Thu, 01/12/2012 - 10:22 | Link to Comment LFMayor
LFMayor's picture

Translastion:  No Pron for the Amish, the bra pages were the last to be torn out and used as asswipes.

Thu, 01/12/2012 - 09:45 | Link to Comment HD
HD's picture

Sad really. Sold appliances for Sears more than 20 odd years ago - and even back then the bloom was well off the rose. I know nothing of the company now - but back then they owned a huge chunk of real estate via the legacy retail stores (not connected to a mall).

I remember working with some old timers that had put in 40+ years who had grandfathered in health and retirement benefits that set them up for life. A few years later Sears screwed them over and cut the pension payouts to the bone.

Thu, 01/12/2012 - 09:52 | Link to Comment The Axe
The Axe's picture

Tyler, it seems that Eddy lampert used Sears cash to purchase 4.8 million shares over the last few days, from ESL investors which Eddy Lambert seems to be a partner...it smells.....I think.....

Thu, 01/12/2012 - 10:03 | Link to Comment HungrySeagull
HungrySeagull's picture

Sears.

Just another casulty of our "I want cash now" world.

 

Credit is bull, Cash talks.

Thu, 01/12/2012 - 10:13 | Link to Comment tmftdoyle
tmftdoyle's picture

I expect to see bruce berkowitz on cnbc this morning, just as in early 2010, to spin his tale about asset values and just think if they turn the retailer around to get another short-squeeze going. Only this time my guess is that he fails!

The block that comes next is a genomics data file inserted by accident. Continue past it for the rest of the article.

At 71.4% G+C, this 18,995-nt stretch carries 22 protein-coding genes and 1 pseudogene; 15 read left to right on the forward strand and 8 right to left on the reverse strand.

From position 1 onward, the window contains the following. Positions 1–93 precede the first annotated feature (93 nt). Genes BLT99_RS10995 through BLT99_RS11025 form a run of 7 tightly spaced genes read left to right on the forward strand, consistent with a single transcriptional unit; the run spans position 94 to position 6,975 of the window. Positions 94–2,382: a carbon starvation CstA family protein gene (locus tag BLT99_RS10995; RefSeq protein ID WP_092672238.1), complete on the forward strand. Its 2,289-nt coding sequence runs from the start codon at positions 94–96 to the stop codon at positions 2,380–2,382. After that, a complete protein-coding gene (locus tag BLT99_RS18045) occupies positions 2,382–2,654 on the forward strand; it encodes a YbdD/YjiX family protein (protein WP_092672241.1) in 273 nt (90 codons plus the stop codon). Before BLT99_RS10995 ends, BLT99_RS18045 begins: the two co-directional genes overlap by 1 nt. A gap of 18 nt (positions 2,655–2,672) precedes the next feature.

Thu, 01/12/2012 - 10:23 | Link to Comment Chappy
Chappy's picture

Seriously though, if they have 900M in cash, how long can they string along before they declare bankrupcy?  I see this as a great oppurtunity to buy some puts but it's all about timing of course.  Can they limp along another few quarters?

Thu, 01/12/2012 - 10:23 | Link to Comment Chappy
Chappy's picture

Seriously though, if they have 900M in cash, how long can they string along before they declare bankrupcy?  I see this as a great oppurtunity to buy some puts but it's all about timing of course.  Can they limp along another few quarters?

Thu, 01/12/2012 - 10:36 | Link to Comment LongSoupLine
LongSoupLine's picture

 

We need William Banzai to photoshop up a Craftsman Hedgefund tool of some sort...my mind wanders.

Sears..."Where America Flops."

Thu, 01/12/2012 - 10:51 | Link to Comment Shizzmoney
Shizzmoney's picture

You guys would cring at how much stuff is bought in China, and the margin for what it is sold for in stores like Sears and Kohl's.  Even after these places offer "sales", still huge margins.

First Friendly's.  Then Hostess (Twinkie Maker).  Kodak+Sears is next on the donkdown train, IMO.

Thu, 01/12/2012 - 13:41 | Link to Comment RKDS
RKDS's picture

I simply cannot fathom how greedy or stupid executives must be to drive a company to bankruptcy on 1000%+ margins.